The Law School’s vision is to offer a robust and diverse array of stand-alone clinics that are available to students in the second and third years, including a twelve-credit semester in practice externship for qualified third-year students. The Law School’s approach is reflective of its mission to produce ethical, high-quality graduates, increase access to legal representation, and be on the vanguard of curricular reform. With its first clinic already named as one of the most innovative in the United States by the National Jurist, the Law School is well on its way to achieving that goal. The Law School’s clinical program will include the following components:
- Live-client representation and counseling under the supervision of the Associate Dean of Experiential Learning, experienced faculty members, and practicing attorneys;
- Formative and summative assessments that to ensure that students received detailed feedback, engage in self-evaluation and reflection, and refine their practical skills; and
- A classroom component where students acquire doctrinal knowledge, reflect on their experiences, and develop core lawyering competencies.
Ultimately, the Law School’s clinics are consistent with its broader curricular goal to provide a fully-integrated and assessment-driven program of experiential education that trains students in the core competencies and soft skills to succeed in law practice. The clinical program strives to maximize learning outcomes, prepare students to be ethical and competent attorneys, and provide outstanding public service to the local, state, and regional communities.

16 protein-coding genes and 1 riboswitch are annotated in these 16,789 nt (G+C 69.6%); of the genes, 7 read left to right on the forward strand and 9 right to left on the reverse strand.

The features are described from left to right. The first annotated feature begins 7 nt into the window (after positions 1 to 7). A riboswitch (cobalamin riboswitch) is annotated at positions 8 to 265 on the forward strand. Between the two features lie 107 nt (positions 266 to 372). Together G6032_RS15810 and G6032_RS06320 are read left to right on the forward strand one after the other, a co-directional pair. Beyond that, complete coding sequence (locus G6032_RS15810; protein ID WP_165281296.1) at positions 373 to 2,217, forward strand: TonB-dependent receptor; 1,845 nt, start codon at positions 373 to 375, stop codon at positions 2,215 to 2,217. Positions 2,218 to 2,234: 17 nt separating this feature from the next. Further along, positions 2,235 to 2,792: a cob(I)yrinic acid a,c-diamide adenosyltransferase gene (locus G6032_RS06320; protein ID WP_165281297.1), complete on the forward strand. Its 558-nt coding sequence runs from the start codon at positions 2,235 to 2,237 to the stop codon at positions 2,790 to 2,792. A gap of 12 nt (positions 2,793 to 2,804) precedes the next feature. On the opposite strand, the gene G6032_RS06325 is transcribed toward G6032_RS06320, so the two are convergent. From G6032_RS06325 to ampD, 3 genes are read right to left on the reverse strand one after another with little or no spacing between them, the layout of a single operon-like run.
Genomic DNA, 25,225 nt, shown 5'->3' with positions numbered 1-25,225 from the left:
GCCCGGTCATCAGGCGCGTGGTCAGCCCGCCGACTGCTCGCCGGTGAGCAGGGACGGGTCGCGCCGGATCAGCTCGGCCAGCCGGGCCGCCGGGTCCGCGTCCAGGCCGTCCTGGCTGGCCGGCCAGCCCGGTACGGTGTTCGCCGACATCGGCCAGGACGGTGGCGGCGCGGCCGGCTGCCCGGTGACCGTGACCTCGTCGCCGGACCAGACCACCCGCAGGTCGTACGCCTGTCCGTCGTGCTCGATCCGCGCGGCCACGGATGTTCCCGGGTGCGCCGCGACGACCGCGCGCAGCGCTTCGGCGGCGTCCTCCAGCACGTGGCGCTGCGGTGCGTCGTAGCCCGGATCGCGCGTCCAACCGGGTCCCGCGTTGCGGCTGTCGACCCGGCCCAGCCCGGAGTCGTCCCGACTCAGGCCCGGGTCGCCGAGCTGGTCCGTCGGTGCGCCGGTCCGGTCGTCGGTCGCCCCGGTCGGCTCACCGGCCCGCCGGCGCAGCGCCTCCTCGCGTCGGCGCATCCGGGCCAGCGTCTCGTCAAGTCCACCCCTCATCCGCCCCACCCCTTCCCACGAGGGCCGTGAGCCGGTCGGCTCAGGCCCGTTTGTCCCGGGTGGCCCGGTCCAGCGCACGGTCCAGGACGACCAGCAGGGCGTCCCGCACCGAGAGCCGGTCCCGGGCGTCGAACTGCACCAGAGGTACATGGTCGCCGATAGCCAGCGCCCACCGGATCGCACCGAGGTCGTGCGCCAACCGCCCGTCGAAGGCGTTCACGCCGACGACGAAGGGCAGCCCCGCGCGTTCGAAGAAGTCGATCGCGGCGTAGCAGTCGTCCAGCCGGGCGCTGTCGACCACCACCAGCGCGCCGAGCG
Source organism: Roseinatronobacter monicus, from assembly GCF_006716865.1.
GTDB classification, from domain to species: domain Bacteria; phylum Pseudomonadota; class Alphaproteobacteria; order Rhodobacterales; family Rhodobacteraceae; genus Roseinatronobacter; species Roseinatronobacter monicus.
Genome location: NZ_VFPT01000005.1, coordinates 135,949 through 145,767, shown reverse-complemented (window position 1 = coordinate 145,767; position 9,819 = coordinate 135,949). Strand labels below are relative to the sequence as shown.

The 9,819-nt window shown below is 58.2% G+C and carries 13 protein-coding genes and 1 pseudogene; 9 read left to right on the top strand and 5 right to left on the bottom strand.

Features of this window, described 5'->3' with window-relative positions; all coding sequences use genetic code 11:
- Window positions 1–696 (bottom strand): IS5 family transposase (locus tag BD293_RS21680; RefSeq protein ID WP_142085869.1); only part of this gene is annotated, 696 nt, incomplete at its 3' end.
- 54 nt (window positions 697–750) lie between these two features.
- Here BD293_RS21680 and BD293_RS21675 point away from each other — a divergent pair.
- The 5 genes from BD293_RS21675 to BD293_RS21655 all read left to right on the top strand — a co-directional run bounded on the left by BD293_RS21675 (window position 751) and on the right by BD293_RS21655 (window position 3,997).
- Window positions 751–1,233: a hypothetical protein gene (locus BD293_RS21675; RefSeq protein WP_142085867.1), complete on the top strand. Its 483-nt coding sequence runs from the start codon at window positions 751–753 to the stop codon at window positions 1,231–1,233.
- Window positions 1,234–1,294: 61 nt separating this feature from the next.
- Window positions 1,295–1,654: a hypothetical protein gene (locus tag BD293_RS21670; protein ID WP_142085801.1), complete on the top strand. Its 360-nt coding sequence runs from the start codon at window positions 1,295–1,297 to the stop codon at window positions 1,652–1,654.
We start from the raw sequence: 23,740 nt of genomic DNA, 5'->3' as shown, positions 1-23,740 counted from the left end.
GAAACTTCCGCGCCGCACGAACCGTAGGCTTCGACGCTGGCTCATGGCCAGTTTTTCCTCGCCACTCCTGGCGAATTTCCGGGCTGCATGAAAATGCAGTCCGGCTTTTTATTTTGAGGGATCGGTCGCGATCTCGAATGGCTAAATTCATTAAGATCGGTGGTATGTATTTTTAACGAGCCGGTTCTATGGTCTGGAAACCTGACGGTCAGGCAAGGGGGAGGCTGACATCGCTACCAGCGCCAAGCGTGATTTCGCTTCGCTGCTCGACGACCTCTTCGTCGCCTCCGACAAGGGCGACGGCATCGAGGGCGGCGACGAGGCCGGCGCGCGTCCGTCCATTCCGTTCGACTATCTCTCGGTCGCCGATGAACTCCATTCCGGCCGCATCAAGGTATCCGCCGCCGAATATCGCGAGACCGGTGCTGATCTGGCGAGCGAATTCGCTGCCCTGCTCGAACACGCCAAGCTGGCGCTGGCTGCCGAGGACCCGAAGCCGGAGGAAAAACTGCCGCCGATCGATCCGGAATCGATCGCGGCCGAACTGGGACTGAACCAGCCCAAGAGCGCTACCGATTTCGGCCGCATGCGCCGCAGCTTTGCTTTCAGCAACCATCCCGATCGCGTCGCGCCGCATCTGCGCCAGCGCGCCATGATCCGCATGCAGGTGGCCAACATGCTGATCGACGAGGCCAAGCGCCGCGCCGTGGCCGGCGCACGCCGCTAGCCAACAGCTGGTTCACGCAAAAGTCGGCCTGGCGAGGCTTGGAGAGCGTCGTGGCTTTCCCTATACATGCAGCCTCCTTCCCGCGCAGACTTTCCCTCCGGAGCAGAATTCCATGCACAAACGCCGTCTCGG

The Appellate Litigation Clinic is a two-credit clinic that provides students with substantial opportunities to engage in pro bono representation of indigent clients at the appellate level. This includes drafting direct and collateral appeals on behalf of inmates in state and federal prisons. Students perform a variety of lawyering tasks including, but not limited to, screening potential clients, conducting research, drafting notices of appeal and appellate briefs, and appearing before appellate courts.
The Clinic includes a classroom component that meets for two hours per week. Classroom instruction and clinic assignments are designed to maximize student competency in critical and context-based analytical skills, persuasive written and oral communication, research skills, professionalism and appreciation for diversity, and problem-solving and entrepreneurial skills.
The United States Supreme Court Amicus Project is a three-credit course taught by Associate Dean for Experiential Learning and Assistant Professor of Law Adam Lamparello, who is a member of the Supreme Court Bar. Qualified upper-level students have the opportunity to assist in researching and drafting amicus briefs on constitutional law issues relating to, among other things, free speech, due process, liberty, and privacy. Recent Amicus Briefs previously filed by Associate Deans, Adam Lamparello and Charles E. MacLean, as well as students enrolled in the course include:
- Danny Birchfield v. North Dakota
- Whole Women’s Health v. Kirk Cole
- Kalyanaram v. New York Institute of Technology
- Hall v. Florida
- Heien v. North Carolina
- Riley v. California
- City of Los Angeles v. Patel
- Fisher v. University of Texas at Austin
Students assist in mediating disputes between litigants in Indiana state courts.